Judge Bill Clark (right) served as President Ronald Reagan’s national security advisor for just under two years, from January 1982 to October 1983. These crucial years marked the foundational period in Reagan’s Cold War policy. During this window, Reagan began to implement his strategy for confronting the Soviet Union and bringing it to a point of negotiations and collapse. Reagan’s strategy, highly controversial at the time but now more appreciated in hindsight, depended on Clark to channel the president’s vision and translate it into doctrines and specific policies.
Clark was Reagan’s alter ego. Rejecting the prevailing conventional wisdom that the Soviet Union was stable and destined to coexist with the United States as a perpetual rival, Reagan and Clark instead saw the USSR as vulnerable and sought to exacerbate its internal contradictions. The pillars of this strategy included launching a massive arms buildup that would stress the fragile Soviet economy in a failed effort to keep pace, highlighting the Soviet Union’s illegitimacy through ideological and economic warfare and active support for political and religious dissidents, and transforming the perverse nuclear trap of mutually assured destruction. At the National Security Council, Clark developed these insights through an ambitious series of national security decision directives and implemented the strategy through new measures as varied as the National Endowment for Democracy and the Strategic Defense Initiative.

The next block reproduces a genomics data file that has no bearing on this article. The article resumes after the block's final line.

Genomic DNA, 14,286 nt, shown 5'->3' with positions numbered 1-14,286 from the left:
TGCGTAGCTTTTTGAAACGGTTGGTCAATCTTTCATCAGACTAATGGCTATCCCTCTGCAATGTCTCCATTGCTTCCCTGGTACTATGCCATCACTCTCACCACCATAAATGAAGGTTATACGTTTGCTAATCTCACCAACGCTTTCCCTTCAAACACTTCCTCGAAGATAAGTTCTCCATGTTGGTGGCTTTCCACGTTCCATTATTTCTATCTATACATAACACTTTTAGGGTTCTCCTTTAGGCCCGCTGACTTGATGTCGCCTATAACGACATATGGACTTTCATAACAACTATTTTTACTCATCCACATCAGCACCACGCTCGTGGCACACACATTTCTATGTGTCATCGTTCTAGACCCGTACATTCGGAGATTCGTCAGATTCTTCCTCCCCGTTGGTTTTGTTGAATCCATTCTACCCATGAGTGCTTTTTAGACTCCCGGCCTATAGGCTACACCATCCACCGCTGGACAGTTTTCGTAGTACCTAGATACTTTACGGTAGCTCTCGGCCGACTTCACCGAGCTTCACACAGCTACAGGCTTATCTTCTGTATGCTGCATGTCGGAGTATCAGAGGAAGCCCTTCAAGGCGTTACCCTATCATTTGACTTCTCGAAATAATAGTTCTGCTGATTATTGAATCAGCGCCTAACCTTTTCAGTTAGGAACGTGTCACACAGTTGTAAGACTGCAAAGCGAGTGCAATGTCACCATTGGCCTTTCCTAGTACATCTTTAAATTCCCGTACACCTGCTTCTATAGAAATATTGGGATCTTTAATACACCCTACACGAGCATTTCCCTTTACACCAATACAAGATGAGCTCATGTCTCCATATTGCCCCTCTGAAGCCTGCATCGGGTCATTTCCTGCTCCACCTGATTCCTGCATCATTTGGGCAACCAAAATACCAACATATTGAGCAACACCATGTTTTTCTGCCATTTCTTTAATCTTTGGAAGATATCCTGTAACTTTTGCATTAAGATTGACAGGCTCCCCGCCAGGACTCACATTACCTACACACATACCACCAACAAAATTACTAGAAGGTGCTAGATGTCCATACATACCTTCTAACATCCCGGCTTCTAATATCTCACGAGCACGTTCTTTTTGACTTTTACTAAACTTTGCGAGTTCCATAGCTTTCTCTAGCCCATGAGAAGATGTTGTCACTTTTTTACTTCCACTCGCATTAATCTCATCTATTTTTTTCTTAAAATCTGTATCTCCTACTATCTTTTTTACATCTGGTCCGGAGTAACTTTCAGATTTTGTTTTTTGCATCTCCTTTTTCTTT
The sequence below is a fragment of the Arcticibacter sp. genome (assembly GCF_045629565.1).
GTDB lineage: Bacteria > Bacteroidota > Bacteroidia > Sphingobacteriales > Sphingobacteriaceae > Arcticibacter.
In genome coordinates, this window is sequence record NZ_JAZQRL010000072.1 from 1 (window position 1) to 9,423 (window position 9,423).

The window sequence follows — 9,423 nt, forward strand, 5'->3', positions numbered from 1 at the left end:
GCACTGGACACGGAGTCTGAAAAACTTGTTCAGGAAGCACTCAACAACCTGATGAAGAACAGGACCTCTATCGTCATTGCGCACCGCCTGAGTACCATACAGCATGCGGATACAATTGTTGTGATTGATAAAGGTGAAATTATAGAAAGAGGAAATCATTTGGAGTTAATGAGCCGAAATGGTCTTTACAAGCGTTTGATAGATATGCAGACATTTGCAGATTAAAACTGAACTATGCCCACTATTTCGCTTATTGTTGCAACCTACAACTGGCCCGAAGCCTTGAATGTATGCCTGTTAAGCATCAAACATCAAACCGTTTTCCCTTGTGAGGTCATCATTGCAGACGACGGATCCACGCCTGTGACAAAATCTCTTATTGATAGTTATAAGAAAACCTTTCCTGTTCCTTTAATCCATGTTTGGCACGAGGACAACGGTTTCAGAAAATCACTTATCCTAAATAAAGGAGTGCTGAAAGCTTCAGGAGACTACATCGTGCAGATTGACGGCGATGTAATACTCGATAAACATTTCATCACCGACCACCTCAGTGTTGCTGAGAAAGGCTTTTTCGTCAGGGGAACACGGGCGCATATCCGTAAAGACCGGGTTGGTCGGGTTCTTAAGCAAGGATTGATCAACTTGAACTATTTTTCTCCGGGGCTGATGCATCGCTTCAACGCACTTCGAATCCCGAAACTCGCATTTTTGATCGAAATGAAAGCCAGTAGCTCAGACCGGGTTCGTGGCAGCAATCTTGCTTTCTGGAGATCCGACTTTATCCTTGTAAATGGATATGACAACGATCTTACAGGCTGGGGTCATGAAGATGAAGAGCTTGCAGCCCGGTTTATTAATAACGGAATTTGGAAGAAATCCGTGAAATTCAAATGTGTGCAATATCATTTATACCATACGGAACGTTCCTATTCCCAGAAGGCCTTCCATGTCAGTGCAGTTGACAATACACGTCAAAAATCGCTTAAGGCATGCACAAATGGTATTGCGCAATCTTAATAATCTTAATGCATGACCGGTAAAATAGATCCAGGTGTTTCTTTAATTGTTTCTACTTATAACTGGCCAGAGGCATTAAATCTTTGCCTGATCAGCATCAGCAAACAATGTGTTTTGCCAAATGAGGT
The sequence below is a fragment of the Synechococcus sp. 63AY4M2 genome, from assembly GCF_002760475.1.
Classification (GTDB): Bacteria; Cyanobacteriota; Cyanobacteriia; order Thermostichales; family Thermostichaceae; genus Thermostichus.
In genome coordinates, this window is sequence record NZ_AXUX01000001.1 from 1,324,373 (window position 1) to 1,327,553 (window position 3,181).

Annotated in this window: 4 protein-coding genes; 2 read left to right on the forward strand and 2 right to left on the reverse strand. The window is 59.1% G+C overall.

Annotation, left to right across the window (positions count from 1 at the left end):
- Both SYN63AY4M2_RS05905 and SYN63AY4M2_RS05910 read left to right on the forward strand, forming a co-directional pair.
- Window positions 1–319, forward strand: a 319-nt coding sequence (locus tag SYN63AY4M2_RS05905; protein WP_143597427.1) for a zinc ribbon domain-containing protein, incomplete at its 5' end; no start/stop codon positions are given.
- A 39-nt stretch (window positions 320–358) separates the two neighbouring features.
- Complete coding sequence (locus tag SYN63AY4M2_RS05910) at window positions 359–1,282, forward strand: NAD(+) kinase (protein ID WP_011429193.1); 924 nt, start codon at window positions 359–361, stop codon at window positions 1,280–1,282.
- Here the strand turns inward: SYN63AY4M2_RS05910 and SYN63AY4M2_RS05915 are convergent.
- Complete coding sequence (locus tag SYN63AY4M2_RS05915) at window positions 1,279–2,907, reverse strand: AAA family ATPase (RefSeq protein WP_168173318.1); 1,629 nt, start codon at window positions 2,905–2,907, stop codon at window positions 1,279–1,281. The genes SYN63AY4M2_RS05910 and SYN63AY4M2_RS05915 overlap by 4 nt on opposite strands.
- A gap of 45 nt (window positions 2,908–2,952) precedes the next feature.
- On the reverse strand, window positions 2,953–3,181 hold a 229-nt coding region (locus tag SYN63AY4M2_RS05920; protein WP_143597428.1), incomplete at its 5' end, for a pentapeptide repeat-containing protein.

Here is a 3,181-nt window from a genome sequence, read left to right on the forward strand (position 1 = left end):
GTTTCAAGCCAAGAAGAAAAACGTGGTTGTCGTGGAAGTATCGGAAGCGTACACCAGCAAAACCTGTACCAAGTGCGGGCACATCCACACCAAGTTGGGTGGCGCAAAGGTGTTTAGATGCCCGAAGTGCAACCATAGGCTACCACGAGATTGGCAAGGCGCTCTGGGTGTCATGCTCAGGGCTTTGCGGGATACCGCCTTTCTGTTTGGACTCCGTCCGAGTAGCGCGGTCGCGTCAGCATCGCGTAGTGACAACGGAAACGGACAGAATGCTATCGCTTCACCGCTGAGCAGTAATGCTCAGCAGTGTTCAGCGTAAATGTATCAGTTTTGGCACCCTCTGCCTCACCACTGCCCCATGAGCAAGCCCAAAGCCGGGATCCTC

“Not long ago I had dinner with a former Reagan NSC staff member who had served under several of Reagan’s NSAs. I asked his assessment of Clark. Without hesitation came his firm response: ‘Bill Clark won the Cold War,’” Inboden writes.
“An exaggeration, perhaps, but not as much as the prevailing neglect of Clark’s legacy would have you believe.”